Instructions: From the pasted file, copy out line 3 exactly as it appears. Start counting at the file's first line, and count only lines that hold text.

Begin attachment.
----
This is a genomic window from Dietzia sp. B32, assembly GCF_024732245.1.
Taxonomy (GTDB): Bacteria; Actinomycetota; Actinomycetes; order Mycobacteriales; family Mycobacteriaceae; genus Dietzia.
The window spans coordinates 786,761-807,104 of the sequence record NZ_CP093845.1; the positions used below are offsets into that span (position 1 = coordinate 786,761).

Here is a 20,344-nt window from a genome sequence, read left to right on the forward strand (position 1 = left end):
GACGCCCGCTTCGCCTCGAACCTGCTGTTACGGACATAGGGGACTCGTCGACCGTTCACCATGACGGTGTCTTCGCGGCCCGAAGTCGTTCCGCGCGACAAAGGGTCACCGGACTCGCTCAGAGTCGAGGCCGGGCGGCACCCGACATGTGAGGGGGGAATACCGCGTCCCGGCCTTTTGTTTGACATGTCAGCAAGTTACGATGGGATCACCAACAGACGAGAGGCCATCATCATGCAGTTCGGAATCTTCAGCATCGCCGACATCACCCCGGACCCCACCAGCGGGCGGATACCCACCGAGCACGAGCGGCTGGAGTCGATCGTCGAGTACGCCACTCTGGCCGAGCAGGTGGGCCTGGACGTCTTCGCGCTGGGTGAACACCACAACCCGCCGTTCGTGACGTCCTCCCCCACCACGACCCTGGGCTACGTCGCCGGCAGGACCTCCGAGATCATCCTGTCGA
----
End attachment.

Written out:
The window spans coordinates 786,761-807,104 of the sequence record NZ_CP093845.1; the positions used below are offsets into that span (position 1 = coordinate 786,761).